On the plus side, the state has also dropped or delayed hundreds of marijuana possession-related criminal offenses in Texas.
Is It Legal to Use CBD Products in Texas?
Thanks to HB 1325, the answer is yes if it contains 0.3% THC at the most and comes from hemp. The bill was an essential means of protecting CBD sellers and consumers in Texas.
In April 2018, the Department of State Health Services (DSHS) considered the possible outlawing of CBD products from online and in-store shelves. Fortunately, the DSHS decided to put a hold on its efforts “to strip [CBD-infused products] from Texas retail stores.”
As it happens, attorneys in the state claim the Texas Department of Public Safety, not the DSHS, is responsible for “issues related to cannabis and cannabis-related products.” This fact angered countless CBD sellers in Texas. Their livelihoods were threatened by an agency that didn’t have the authority to act.
In a strictly legal sense, HB 1325 didn’t expressly say that CBD oil was allowed in Texas. Instead, it relates to hemp products that contain a minimal level of THC. Up until the new law, Texas was one of the few states that charged people for the sale or possession of CBD.
In 2019, 71-year old Lena Bartula was arrested for possession of CBD at Dallas/Fort Worth International Airport. The unfortunate artist spent a couple of nights in jail and faced a possible 20-year prison sentence. Thankfully, she was freed without charge.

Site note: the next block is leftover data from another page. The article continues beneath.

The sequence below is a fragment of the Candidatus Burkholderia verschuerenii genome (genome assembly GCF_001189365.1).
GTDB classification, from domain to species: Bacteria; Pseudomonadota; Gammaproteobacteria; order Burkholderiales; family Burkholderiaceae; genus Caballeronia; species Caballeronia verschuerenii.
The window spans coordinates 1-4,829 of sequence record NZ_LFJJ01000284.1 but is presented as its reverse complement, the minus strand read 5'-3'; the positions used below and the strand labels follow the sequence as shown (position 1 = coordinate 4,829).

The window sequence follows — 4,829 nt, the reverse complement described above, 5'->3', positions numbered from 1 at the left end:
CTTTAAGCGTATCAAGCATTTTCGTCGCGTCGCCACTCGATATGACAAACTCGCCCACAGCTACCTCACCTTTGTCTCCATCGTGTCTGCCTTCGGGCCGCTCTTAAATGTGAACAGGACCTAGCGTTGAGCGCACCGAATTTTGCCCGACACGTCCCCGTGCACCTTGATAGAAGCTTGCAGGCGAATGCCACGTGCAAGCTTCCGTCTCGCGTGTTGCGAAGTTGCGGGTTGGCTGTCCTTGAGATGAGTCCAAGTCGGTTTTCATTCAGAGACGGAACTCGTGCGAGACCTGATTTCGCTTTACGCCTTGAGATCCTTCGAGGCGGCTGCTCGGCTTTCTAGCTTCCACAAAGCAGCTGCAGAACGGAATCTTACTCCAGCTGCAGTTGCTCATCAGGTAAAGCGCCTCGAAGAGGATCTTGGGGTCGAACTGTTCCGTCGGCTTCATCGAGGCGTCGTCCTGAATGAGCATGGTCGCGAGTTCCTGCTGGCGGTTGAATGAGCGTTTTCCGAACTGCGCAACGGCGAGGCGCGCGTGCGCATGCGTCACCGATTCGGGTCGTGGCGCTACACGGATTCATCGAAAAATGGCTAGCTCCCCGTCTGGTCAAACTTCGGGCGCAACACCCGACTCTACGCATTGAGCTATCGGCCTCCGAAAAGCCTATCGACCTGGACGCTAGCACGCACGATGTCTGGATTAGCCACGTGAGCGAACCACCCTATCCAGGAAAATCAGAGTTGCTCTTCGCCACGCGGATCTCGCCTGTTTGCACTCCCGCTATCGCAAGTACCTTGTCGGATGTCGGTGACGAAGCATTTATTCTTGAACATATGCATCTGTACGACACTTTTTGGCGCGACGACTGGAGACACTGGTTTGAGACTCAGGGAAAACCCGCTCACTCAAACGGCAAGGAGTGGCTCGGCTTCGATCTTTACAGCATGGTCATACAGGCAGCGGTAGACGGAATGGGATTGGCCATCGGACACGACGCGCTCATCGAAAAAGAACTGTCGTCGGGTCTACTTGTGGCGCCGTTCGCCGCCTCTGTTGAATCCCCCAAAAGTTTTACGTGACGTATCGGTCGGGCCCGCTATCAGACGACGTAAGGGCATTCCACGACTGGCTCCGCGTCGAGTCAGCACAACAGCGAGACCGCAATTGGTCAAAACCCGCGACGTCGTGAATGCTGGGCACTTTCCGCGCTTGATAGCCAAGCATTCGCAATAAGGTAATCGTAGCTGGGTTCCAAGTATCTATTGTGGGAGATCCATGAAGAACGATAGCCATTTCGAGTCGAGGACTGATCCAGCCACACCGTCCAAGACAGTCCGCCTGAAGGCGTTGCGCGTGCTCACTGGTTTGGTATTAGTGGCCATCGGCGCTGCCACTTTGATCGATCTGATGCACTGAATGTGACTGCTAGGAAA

What About Industrial Hemp in Texas?
If you purchase CBD from physical stores in most states, it likely comes from locally sourced hemp. It is not yet the case in Texas, but the situation is about to change. HB 1325 legalized the cultivation of industrial hemp in the state. As part of the 2018 Farm Bill, each state must submit a pilot program to the United States Department of Agriculture (USDA) for approval.
The Texas Department of Agriculture was finally satisfied with the State Hemp Plan and submitted it to the USDA in December 2019. The USDA approved it on January 27, 2020. On March 16, the TDA officially announced that hemp licensing was open. Agriculture producers interested in growing the crop were encouraged to apply for a producer license.
Farmers are now in the process of producing their first harvests under the new rules.
Final Thoughts on CBD Oil in Texas
Texas remains a state that has not acknowledged the possible therapeutic potential of cannabis. At present, the state only allows qualifying patients access to low-THC oil, capped at 0.5%. Also, there are only a handful of dispensaries that are eligible to sell the low-THC/high-CBD oil as defined by the Texas Compassionate Use Act.
To qualify, you must:
- Be a resident of Texas.
- Have a qualifying condition.
- Have not responded to a minimum of two FDA-approved medications for these conditions.
- Receive approval from two separate doctors.
Fortunately, HB 1325 now permits residents to access hemp-derived CBD products with a maximum THC content of 0.3%. As a result, there is little point in trying to get medical CBD oil in Texas.
Thanks to HB 1325, countless Texans are now able to purchase CBD products with less than 0.3% THC. There are hundreds of stores throughout the state, but you can also order the best CBD oil online.